If the first, at Mount Gaurus, was a pitch battle, hard-fought, but won, the Romans escaped disaster by a thread at the Battle of Saticula where they were ambushed in great style. The massive blunder of consul Aulus Cornelius Cossus did not turned to disaster thanks to Publius Decius Mus, that bravely took a hilltop and focused the Samnite's attention while Cossus's armies escape just when darkness fell. After the army was reunited the next day at dawn, they engaged th Samnites and won. The third battle, at Suessula resembled a "consolation prize", with Corvus's Romans setting up a small camp as a ruse to draw the overconfident Samnites in pitch battle and eventually besiege the camp instead, sending foragers.

Samnite warriors
Samnite warriors - IVth cent. BC

When Corvus saw these forces weakened and scaterred he attacked the Samnite camp, rounding up and slaughtering the foraging troops piece-meal. This was a clear-cut victory. Both Consuls went home in triumph while the Carthaginian allies sent as massive tribute as a gesture of congratulation. They too, traded with the Campanians and felt the Samnites as a threat. In all three battle, little is known about Samnite warfare yet, but their discipline, flexibility and good equipments as testified by the 40,000 shields captured. However modern Historians are weary of Livy's description of all three battles, often embelished and modified, with sometimes pure invention or use of dubious sources.

After the war ended, the Campani asked Rome for winter garrisons to protect them against the Samnites. However as Livy noted, the luxurious lifestyle of the Campanians led to an alleged coup, to seize for themsleves these lands, coup which was discovered by the consuls, and later turned to a mutiny of Roman troops willing to escape punishment. This event motivated back in Rome the 342 Leges Genuciae. Eventually peace was negociated. The war has been contested in its historicity and even very existence, but the next one could not be considered that way and is even considered the "great Samnite war".

2nd Samnite War

The 1st Samnite war ended around 341 BC. Therefore peace was secured until 326 BC, a good 15 years. In between Roman influence on Campania grew to such a point that it was considered almost like Roman territory. It started by Roman colony at Fregellae in 328 BC. This territoey has been previously raided by the Samnites and belonged to the Volsci. But the big step was the seizure of Naples (Neapolis) or Paleopolis, and the Campanians sent from Nola 2000 troops while the Samnites sent nearby 4000 and were soon accused of encouraging rebellions. Tensions broke in 337 BC between the Aurunci and the Sidicini. The Romans intervened in support of the former and won the battle.

In 334 BC, Roman citizens were sent in mass to the colony of Cales, reinforcing Roman presence in a strategic location. They started raising and devastating the Sidicini territory, and troops and camps were settled there. Meanwhile on the River Liris, in the Volscian territory, cities seeked the protection of Rome against the Samnites in 330 BC. Envoys were sent to the Samnites which agreed not to invade these territories. Privernum and Fundi later raided nearby cities under Rome Protection and were later subdued by Rome, their reingleaders executed in Rome. This only met more defiance from the Samnium.

At last another factor destabilized southern Italy and bring the Samnites to war: The Lucanians (Samnites southern neighbours ans allies) and the Greek city of Taras. The latter was found under threat and asked for Help Alexander of Epirus. He landed in 332 BC at Paestum, nearbey both Campania and Samnium. Soon the Lucanians and Samnites went to war with Alexander and were defeated. To have them in check for the future, the latter sent envoys to seek an alliance with Rome, but he died in battle around 330-331 BC. By 327 BC tensions were at their zenith for the Samnites.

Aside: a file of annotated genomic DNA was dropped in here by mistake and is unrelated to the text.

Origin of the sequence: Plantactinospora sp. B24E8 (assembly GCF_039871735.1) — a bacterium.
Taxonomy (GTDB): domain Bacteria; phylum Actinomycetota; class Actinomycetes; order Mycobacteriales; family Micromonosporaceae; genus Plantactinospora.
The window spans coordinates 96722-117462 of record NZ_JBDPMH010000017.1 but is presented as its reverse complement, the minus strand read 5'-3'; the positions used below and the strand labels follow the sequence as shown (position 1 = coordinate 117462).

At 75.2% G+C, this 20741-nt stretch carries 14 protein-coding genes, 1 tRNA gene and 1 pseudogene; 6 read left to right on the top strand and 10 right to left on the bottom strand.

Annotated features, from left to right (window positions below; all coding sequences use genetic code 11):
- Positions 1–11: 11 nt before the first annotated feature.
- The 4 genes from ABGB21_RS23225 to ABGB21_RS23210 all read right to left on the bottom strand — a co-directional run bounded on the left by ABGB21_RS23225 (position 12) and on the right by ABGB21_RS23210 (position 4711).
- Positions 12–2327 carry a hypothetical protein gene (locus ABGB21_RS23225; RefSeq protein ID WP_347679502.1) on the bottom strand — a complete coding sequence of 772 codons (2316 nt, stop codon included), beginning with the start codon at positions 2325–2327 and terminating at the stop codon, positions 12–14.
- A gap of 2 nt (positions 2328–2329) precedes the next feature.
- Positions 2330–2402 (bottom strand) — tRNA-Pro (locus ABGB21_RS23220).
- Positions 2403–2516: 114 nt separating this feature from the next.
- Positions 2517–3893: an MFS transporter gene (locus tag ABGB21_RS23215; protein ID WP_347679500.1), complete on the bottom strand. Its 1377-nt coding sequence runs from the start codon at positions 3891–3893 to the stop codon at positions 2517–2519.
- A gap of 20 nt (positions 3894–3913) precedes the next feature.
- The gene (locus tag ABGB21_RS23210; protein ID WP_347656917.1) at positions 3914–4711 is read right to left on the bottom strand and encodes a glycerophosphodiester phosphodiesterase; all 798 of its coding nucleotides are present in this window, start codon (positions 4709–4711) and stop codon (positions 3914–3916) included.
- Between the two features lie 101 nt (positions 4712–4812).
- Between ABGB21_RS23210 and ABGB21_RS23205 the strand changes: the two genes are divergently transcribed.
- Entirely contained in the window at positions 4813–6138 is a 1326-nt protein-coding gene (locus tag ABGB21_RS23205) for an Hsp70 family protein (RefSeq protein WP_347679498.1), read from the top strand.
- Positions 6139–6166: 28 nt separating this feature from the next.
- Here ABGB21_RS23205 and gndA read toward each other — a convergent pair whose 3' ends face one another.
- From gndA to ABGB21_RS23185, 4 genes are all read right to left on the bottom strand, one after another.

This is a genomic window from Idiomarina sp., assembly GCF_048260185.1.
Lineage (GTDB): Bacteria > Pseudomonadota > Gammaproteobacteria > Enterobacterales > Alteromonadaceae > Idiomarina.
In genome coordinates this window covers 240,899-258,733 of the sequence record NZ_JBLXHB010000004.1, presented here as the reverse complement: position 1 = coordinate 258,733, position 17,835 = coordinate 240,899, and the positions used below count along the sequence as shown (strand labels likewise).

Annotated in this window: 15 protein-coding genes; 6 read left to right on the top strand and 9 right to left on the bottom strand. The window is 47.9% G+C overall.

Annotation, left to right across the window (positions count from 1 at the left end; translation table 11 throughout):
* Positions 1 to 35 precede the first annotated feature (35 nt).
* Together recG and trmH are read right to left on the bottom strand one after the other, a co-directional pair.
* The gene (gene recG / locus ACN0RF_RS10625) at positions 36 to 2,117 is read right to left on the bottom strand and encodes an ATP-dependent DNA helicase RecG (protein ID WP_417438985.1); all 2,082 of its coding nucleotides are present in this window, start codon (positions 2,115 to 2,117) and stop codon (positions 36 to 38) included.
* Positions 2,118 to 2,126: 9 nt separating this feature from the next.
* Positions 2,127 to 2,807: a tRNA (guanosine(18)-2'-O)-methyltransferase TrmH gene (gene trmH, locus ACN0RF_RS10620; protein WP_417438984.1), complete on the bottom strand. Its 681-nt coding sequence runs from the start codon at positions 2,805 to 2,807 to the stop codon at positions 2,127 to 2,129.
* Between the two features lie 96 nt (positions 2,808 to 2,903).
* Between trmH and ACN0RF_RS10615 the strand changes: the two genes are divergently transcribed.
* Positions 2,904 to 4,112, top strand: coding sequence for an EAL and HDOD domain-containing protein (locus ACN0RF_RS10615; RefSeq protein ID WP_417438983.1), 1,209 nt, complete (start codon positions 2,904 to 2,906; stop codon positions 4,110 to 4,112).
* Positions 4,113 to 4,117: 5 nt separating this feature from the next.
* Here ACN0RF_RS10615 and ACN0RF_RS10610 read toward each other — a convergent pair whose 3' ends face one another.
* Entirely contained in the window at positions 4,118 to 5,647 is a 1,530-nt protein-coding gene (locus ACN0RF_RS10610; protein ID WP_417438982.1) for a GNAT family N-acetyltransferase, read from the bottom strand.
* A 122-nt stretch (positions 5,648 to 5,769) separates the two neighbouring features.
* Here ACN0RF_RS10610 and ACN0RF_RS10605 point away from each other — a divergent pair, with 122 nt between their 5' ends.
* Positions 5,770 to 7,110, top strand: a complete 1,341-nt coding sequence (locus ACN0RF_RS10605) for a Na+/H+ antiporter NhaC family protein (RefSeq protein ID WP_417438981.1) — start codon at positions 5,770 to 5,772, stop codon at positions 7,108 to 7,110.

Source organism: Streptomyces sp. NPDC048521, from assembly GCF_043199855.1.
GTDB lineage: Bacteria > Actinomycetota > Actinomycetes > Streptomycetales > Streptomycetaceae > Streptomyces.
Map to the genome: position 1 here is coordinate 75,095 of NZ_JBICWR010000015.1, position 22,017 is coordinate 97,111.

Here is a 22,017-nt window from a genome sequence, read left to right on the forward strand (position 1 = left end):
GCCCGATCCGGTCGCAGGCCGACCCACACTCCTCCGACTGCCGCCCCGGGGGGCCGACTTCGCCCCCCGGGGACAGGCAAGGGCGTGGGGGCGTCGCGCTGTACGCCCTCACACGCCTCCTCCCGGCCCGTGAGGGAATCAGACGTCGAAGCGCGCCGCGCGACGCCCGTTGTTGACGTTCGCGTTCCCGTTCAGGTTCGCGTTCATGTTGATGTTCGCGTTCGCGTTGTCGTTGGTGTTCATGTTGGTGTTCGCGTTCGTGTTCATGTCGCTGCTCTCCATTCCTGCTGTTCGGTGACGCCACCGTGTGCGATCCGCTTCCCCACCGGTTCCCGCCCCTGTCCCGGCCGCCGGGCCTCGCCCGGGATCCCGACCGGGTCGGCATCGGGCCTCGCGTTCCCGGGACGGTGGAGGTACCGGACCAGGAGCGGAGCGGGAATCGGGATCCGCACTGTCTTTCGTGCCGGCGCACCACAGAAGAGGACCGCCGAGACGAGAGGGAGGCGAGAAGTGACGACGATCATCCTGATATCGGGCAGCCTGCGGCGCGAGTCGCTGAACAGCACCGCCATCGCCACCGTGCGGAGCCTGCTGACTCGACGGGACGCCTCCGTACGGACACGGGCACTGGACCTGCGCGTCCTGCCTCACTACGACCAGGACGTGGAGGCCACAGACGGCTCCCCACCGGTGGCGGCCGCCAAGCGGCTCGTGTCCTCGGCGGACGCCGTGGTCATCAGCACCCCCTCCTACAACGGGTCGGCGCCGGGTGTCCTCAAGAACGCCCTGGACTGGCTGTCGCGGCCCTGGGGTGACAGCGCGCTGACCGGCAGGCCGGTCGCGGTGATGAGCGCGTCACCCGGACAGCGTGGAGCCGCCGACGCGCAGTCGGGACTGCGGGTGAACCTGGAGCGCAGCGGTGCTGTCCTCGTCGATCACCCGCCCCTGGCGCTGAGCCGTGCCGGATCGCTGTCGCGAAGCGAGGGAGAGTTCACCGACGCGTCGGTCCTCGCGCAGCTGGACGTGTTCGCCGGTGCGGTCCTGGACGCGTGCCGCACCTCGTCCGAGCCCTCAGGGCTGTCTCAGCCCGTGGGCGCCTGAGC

The Romans stroke first, sending Quintus Publilius Philo between Paleopolis and Neapolis, and with a new procolsul power, soon took the Samnite cities of Allifae, Callifae, and Rufrium. This truck fear in the Lucanians and Apulians which soon swapped alliances to Rome and further infuriated the Samnites which though themselves as threatened. After the latter allied with the Vestini, Decimus Junius Brutus Scaeva ravaged their territory and took Cutina and Cingilia.

He was replaced by the dictator Lucius Papirius Cursor, which engaged the Samnites again in an unspecified location in 324 BC and won. The latter sued for peace; But thios only last for one year. The next, the Apulians seemengly swapped alliances again, notably the Daunian city-states.In 323 BC the two consuls fought on two fronts; The next year Aulus Cornelius Cossus Arvina's camp was attacked and sacked by the Samnites, but their army was later routed (or retired). They offered to surrender, but this was refused by Rome.

Samnite warrior - Johnny shumate Strangely though, little is known about the events that followed until 316 BC. Both powers were at war, yet the year 321 BC saw Titus Veturius Calvinus and Spurius Postumius Albinus, the two consuls for this year, stationed at Calatia, nearby Capua. The new Samnite leader seemed to be a shrewed politician and giften general. Rather than engaging the Romans in pitch battle he devised a ruse, which will saw the most humiliating defeat the Romans ever knew, marking them like a scar for centuries. They used paid locals to spread the news the Samnites were about to attack the city of Lucera in Apulia. Both consuls decided to rush there, but their only route was through mountain passes, through the Caudine Forks, two narrow and wooded defiles on the Apennine Mountains. The Samnites waited for the two legions to engage fully before blocking both ends, soon the entire Samnite army appeared on both sides, with boulders and felled trunks ready to be dropped on the Romans. The latter hastily created a fortified camp. Gaius Pontius summoned them to surrended, and they had to pass unarmed under the yoke before going back to Rome, still alive but in a total humiliation.